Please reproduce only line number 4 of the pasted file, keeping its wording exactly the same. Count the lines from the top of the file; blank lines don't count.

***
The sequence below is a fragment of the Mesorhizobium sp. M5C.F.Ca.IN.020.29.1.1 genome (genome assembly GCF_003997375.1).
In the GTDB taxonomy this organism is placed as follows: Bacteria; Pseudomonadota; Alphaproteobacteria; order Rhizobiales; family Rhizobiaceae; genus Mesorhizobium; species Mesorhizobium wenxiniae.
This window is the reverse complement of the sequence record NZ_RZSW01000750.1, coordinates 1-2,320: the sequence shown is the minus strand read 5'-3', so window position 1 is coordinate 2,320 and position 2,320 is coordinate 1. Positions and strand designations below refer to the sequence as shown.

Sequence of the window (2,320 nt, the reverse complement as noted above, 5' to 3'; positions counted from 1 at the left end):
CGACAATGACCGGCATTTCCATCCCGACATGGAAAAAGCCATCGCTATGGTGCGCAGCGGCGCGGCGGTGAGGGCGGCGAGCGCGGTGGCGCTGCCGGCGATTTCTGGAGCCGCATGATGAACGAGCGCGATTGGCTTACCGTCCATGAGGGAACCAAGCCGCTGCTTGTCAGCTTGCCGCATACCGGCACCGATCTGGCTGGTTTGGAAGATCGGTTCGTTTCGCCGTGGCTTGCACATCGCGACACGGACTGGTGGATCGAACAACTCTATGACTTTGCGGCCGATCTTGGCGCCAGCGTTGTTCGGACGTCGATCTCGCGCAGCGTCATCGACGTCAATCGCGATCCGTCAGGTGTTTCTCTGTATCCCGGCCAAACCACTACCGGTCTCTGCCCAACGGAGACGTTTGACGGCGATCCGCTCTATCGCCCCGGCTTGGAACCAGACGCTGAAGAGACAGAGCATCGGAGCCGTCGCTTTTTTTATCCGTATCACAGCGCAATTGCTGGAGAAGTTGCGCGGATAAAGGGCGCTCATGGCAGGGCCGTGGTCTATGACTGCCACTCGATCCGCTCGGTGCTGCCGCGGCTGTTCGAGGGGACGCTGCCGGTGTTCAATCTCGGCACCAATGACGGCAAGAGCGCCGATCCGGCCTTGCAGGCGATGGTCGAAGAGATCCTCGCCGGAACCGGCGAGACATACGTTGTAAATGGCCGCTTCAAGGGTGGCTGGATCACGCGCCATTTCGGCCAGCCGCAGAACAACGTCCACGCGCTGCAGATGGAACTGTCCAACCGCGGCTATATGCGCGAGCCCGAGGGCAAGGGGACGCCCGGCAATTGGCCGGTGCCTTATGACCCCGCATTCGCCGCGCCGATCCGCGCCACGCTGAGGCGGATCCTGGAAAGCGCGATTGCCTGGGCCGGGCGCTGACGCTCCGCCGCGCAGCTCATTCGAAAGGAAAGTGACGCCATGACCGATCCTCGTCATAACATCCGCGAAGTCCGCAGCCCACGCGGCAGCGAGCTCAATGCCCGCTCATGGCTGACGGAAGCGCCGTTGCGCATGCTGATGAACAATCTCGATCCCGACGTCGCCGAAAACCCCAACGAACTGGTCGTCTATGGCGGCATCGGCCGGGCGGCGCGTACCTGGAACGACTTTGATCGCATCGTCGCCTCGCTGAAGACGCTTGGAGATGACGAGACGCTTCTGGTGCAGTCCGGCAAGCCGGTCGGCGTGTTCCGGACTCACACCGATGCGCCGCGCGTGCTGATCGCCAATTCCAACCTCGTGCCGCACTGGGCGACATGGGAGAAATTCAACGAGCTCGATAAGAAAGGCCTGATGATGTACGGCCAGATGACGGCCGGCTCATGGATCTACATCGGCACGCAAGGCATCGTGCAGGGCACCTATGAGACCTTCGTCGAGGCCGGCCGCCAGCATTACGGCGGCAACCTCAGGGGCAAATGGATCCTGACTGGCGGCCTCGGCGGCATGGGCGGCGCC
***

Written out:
Sequence of the window (2,320 nt, the reverse complement as noted above, 5' to 3'; positions counted from 1 at the left end):